Nixon the Liberal
Dr. Chet Richards argues the case.
Dr. Chet Richards argues the case.
This entry was posted on Wednesday, March 24th, 2010 at 3:18 pm and is filed under 20th century, America, chet richards, government, history, nixon, politics. You can follow any responses to this entry through the RSS 2.0 feed. Both comments and pings are currently closed.
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March 24th, 2010 at 3:51 pm
Well said.I did not know there was debate about this. Perhaps I am out of the loop / a generation too young?In 1960 both Kennedy and Nixon ran as cold-warrior liberals. Both governed and acted that way too.
March 24th, 2010 at 11:20 pm
Thanks for the link.
Chet blew away the hyperbole of Watergate to give a fleeting view of the lasting legacy of Nixon.
What Watergate taught us; was that polititians will do anything skirting both sided of the law, to stay in power and push their agendas. How little, that’s changed today?
March 25th, 2010 at 2:42 am
Dan – I think that characterization will be widely disputed until the Boomer generation passes from the scene. Prominent historians are still writing books that indicate that Nixon, now long dead, still has the power to unhinge their judgment. In fairness, Nixon would not have accepted that label – he walked a fine line early in his career of very moderate but highly partisan Republican but also a fierce anticommunist. The rockribbed Right ( Taft-Knowland-Goldwater-Reagan) distrusted Nixon except when he was redbaiting Democrats and the Democrats and liberal Rockefeller Republicans hated Nixon at a visceral level because Nixon had accurately nailed Eastern Establishment scion and New Dealer Alger Hiss as a Communist spy and traitor.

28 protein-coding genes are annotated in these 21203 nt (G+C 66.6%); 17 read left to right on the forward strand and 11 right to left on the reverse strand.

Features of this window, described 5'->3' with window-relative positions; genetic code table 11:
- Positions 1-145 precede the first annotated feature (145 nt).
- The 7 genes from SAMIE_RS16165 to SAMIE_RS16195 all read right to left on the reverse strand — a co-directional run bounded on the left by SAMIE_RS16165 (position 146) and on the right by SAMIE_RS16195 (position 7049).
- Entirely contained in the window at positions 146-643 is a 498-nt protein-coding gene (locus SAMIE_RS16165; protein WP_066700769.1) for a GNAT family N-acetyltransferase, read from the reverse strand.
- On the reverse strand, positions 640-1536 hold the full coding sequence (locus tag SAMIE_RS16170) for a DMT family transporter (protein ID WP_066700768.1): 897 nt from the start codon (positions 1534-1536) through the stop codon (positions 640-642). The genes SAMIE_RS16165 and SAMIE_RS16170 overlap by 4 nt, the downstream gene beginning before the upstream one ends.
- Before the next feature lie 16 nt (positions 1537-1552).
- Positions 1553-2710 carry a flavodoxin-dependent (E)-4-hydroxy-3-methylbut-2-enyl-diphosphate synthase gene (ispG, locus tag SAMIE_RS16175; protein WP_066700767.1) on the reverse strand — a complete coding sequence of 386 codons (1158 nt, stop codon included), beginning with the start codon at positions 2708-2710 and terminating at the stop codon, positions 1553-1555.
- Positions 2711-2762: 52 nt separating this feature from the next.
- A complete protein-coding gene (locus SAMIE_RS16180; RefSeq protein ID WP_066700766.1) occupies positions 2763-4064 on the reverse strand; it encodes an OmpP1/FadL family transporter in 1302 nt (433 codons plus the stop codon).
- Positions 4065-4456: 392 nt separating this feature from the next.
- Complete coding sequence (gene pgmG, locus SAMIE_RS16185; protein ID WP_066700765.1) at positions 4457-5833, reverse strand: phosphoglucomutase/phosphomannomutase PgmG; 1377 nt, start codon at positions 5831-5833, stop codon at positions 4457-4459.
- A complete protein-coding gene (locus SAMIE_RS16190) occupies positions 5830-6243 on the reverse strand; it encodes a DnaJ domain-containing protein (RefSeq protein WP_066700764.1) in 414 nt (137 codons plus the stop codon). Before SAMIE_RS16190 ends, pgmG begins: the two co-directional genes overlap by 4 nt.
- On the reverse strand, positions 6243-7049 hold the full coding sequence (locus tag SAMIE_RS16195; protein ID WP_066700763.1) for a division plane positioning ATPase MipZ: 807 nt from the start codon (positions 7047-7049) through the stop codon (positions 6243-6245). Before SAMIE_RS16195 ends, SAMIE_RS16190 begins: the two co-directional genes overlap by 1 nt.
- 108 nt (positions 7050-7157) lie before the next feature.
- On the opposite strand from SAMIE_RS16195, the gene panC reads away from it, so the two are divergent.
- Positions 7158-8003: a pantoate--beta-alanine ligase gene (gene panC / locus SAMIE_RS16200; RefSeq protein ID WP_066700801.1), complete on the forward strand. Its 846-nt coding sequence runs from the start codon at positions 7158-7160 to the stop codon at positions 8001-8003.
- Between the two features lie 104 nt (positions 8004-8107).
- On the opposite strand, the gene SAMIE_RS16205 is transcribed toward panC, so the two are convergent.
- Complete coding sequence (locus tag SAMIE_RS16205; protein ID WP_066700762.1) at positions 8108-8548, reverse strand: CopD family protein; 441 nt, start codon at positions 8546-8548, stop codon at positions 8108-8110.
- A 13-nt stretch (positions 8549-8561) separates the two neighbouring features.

Agree with you 100 %.
March 25th, 2010 at 3:21 pm
What Watergate thought us is that a Spy agency in the US possessed the power to manipulate a Newspaper into destroying an elected President by a series of damaging leaks. You can view this as an Allegory about corrupt politicians using underhanded means, or you can view it as a Spy using controlled leaks to destroy the integrity of the state in order to pursue a personal vendetta. Or you can view it as a Newspaper being willingly used by one one part of the Government to destroy an other, increased newspaper sales being its payment for being a cats paw. It was not a simple morality tale about corrupt politicians, it was much worse than that.
March 29th, 2010 at 1:35 pm